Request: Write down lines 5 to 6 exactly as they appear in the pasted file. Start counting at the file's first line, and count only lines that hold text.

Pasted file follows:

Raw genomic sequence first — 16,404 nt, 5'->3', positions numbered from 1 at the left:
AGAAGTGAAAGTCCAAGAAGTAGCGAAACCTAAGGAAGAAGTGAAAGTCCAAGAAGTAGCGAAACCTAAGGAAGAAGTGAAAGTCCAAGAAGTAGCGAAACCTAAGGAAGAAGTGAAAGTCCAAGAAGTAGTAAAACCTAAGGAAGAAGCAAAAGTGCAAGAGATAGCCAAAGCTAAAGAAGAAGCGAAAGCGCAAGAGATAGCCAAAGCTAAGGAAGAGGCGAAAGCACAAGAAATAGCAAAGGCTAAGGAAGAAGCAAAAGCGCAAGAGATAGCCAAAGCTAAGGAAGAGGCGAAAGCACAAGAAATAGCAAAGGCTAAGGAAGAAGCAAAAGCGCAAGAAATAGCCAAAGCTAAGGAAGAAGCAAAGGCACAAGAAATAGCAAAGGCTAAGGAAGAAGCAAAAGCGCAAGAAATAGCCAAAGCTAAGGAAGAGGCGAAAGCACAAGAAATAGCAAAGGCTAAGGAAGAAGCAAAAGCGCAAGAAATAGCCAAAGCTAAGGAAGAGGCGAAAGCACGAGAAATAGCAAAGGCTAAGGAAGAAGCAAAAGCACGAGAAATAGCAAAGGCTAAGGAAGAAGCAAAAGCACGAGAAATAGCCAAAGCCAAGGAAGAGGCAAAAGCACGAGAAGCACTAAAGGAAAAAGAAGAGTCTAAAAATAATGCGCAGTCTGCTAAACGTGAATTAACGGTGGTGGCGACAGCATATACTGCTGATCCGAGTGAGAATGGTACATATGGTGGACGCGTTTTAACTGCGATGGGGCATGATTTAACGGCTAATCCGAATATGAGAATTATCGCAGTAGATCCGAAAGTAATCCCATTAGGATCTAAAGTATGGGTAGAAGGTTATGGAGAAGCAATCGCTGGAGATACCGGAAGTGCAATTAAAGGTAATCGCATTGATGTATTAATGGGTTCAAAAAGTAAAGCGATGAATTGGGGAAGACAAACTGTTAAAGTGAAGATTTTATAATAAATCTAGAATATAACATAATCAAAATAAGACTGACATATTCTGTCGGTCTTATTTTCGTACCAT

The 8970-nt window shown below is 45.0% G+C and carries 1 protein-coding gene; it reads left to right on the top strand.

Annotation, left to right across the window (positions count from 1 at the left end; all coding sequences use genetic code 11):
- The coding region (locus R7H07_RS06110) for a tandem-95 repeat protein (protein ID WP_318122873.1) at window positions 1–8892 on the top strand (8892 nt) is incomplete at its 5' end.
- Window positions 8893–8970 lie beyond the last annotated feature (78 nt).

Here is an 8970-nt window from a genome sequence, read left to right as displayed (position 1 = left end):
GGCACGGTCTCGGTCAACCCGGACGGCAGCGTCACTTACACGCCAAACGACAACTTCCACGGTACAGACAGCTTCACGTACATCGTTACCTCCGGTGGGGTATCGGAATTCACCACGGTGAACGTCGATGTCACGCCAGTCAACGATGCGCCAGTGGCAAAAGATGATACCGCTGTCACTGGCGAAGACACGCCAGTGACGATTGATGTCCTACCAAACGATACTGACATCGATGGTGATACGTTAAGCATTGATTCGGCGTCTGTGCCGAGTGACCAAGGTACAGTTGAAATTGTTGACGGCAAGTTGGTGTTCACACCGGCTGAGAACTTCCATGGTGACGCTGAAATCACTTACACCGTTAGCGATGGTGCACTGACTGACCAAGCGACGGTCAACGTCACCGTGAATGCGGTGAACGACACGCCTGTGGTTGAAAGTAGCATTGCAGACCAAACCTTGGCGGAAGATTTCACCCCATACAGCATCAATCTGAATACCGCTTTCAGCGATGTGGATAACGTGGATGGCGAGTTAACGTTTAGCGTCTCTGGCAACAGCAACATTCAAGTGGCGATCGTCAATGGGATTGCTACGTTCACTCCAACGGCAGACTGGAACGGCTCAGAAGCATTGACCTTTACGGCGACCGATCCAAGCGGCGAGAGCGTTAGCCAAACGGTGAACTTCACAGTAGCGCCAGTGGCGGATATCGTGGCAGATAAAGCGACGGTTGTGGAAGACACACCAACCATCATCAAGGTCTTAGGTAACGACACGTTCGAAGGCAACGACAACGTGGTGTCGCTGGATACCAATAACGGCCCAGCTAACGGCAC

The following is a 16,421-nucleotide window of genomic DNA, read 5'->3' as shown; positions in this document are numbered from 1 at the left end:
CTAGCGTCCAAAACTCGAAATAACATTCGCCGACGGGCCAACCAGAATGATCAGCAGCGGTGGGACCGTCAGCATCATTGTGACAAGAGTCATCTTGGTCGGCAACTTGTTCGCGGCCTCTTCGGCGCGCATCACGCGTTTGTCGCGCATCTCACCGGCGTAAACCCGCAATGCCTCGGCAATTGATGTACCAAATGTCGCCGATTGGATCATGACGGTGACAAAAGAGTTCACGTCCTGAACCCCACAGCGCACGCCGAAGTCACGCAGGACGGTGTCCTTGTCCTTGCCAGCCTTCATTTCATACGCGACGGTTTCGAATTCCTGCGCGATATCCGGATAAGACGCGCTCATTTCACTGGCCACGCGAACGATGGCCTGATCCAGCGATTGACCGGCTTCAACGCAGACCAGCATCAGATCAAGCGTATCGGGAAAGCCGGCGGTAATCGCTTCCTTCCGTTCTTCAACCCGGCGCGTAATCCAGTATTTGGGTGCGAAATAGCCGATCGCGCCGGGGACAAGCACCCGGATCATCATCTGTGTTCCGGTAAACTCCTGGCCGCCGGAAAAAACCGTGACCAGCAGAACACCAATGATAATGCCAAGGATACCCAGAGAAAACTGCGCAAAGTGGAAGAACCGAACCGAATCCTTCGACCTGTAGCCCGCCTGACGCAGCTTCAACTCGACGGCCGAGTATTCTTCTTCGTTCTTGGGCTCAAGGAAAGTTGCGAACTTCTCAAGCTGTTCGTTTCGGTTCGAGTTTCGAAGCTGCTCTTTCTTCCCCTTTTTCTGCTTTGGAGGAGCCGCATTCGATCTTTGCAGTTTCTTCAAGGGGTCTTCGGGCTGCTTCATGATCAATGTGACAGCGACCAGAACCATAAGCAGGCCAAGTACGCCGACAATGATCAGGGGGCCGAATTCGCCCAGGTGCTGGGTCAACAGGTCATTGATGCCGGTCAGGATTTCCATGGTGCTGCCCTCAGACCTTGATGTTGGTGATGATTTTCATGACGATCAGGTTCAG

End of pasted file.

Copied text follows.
- The coding region (locus R7H07_RS06110) for a tandem-95 repeat protein (protein ID WP_318122873.1) at window positions 1–8892 on the top strand (8892 nt) is incomplete at its 5' end.
- Window positions 8893–8970 lie beyond the last annotated feature (78 nt).